Time Magazine has a fun profile of Jim Cramer’s entertainingly Beale-esque — and wildly successful — “Mad Money” show on CNBC. A snippet:
It’s minutes to airtime, and Jim Cramer is pacing the set like a caged beast. He scans the five screens on his desk, stops, punches some keys. “Hmm. The Chinese Google plays are up,” he mumbles. He furrows his brows, pokes a few more keys. “Whoa. Wells Fargo gave up on the brokerage business.” He’s talking aloud to himself, which is fine, because this is just a warm-up for the barrage of instant analysis he is about to unleash. Cramer’s knack for quick distillation enabled him to build a fortune as a fast-trading hedge-fund manager in the ’90s. Now he’s using the same reflexes to resuscitate ratings at the financial cable station CNBC, whose fortunes deflated with the Internet bubble.
Mad Money with Jim Cramer is a raucous investor show that features vertigo-inducing camera movement and the blustery, hyperkinetic Cramer bouncing around the set howling stock-market strategy. He punctuates his advice with a battery of noise effects: “Sell! Sell! Sell!” a voice booms through the studio after Cramer hits one of 15 large red buttons on the set; another one elicits a Hallelujah Chorus.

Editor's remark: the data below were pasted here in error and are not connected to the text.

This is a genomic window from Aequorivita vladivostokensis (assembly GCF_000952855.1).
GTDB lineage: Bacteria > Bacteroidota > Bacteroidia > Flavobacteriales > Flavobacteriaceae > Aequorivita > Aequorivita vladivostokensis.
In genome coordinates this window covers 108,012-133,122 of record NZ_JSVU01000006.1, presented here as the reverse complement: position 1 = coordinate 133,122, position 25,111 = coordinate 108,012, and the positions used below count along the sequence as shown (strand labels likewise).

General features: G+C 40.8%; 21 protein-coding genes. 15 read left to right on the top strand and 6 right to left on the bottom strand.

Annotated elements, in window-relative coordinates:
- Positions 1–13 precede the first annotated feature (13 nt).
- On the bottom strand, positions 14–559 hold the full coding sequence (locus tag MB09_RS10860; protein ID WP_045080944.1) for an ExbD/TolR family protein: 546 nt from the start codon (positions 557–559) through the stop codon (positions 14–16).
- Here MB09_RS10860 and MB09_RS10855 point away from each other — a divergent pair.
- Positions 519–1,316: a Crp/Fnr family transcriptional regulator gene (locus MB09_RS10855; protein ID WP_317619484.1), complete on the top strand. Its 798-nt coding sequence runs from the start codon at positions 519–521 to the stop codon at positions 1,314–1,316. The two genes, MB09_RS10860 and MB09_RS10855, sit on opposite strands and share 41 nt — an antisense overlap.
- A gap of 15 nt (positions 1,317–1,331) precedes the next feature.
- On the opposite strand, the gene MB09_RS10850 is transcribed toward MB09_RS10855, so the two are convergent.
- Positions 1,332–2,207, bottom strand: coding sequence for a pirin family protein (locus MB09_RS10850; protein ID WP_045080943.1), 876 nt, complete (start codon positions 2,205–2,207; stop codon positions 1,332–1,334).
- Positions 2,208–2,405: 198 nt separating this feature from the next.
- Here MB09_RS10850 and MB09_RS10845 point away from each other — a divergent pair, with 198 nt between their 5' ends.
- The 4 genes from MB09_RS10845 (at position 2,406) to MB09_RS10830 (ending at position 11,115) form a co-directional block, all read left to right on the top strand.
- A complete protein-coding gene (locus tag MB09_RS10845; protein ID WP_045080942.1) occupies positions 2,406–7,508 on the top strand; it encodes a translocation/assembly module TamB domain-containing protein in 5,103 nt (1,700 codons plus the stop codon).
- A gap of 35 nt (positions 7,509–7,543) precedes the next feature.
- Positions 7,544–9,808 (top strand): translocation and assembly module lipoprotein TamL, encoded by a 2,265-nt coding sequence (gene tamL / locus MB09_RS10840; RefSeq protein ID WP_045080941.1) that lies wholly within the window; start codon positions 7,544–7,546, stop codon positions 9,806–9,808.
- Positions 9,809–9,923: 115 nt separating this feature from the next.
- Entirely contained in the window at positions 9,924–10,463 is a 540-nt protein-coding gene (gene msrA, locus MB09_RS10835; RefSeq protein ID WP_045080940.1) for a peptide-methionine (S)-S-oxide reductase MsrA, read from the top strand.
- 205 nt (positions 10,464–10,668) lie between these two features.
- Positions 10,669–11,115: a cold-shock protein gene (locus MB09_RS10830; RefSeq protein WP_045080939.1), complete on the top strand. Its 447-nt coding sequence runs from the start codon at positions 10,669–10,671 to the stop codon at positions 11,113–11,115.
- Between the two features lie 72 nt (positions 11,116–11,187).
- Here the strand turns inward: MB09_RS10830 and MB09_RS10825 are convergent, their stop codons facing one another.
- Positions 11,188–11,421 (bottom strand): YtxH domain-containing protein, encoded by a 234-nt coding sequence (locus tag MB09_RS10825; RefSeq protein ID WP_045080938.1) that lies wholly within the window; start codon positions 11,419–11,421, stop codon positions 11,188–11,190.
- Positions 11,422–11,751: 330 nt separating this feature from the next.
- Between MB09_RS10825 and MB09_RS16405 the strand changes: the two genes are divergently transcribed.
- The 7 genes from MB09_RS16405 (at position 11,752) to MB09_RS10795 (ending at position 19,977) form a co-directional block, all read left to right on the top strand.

Gimmicky? You bet. But the program, in stark contrast to shows like the staid, departed Wall Street Week, is a clear success. Mad Money has boosted viewership in its 6 p.m. E.T., weekday slot 74%, to 176,000, and is on an upward trajectory. Cramer has the network’s highest-rated program in a slot that had been home to its lowest. Pleads program developer Susan Krakower: “Find me another Cramer, please!” [Emphasis added]
[obDisclosure: I write a weekly column on finance & investing for the Cramer-founded RealMoney/TheStreet.]